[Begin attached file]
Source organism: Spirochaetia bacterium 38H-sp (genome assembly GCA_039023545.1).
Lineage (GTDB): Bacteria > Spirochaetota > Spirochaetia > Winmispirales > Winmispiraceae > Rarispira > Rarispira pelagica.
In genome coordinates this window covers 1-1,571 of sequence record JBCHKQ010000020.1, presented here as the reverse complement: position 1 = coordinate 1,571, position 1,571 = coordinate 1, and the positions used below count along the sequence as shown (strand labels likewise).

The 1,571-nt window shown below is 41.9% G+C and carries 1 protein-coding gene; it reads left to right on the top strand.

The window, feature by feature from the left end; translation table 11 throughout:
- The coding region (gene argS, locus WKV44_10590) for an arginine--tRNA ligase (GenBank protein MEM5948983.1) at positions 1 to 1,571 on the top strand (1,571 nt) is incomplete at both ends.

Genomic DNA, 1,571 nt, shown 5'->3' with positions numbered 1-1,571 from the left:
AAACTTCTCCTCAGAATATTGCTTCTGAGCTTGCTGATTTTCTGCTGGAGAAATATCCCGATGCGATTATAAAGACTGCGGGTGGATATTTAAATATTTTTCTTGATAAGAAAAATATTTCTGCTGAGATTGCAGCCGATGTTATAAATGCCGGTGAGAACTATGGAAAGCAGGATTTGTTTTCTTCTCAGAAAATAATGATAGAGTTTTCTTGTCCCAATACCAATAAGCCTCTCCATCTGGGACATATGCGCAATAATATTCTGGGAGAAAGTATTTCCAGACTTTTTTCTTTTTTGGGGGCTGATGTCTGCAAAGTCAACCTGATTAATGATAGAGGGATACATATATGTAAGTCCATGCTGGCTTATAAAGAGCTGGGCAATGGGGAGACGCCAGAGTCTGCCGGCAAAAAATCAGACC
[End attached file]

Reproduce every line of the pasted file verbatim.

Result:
Source organism: Spirochaetia bacterium 38H-sp (genome assembly GCA_039023545.1).
Lineage (GTDB): Bacteria > Spirochaetota > Spirochaetia > Winmispirales > Winmispiraceae > Rarispira > Rarispira pelagica.
In genome coordinates this window covers 1-1,571 of sequence record JBCHKQ010000020.1, presented here as the reverse complement: position 1 = coordinate 1,571, position 1,571 = coordinate 1, and the positions used below count along the sequence as shown (strand labels likewise).

The 1,571-nt window shown below is 41.9% G+C and carries 1 protein-coding gene; it reads left to right on the top strand.

The window, feature by feature from the left end; translation table 11 throughout:
- The coding region (gene argS, locus WKV44_10590) for an arginine--tRNA ligase (GenBank protein MEM5948983.1) at positions 1 to 1,571 on the top strand (1,571 nt) is incomplete at both ends.

Genomic DNA, 1,571 nt, shown 5'->3' with positions numbered 1-1,571 from the left:
AAACTTCTCCTCAGAATATTGCTTCTGAGCTTGCTGATTTTCTGCTGGAGAAATATCCCGATGCGATTATAAAGACTGCGGGTGGATATTTAAATATTTTTCTTGATAAGAAAAATATTTCTGCTGAGATTGCAGCCGATGTTATAAATGCCGGTGAGAACTATGGAAAGCAGGATTTGTTTTCTTCTCAGAAAATAATGATAGAGTTTTCTTGTCCCAATACCAATAAGCCTCTCCATCTGGGACATATGCGCAATAATATTCTGGGAGAAAGTATTTCCAGACTTTTTTCTTTTTTGGGGGCTGATGTCTGCAAAGTCAACCTGATTAATGATAGAGGGATACATATATGTAAGTCCATGCTGGCTTATAAAGAGCTGGGCAATGGGGAGACGCCAGAGTCTGCCGGCAAAAAATCAGACC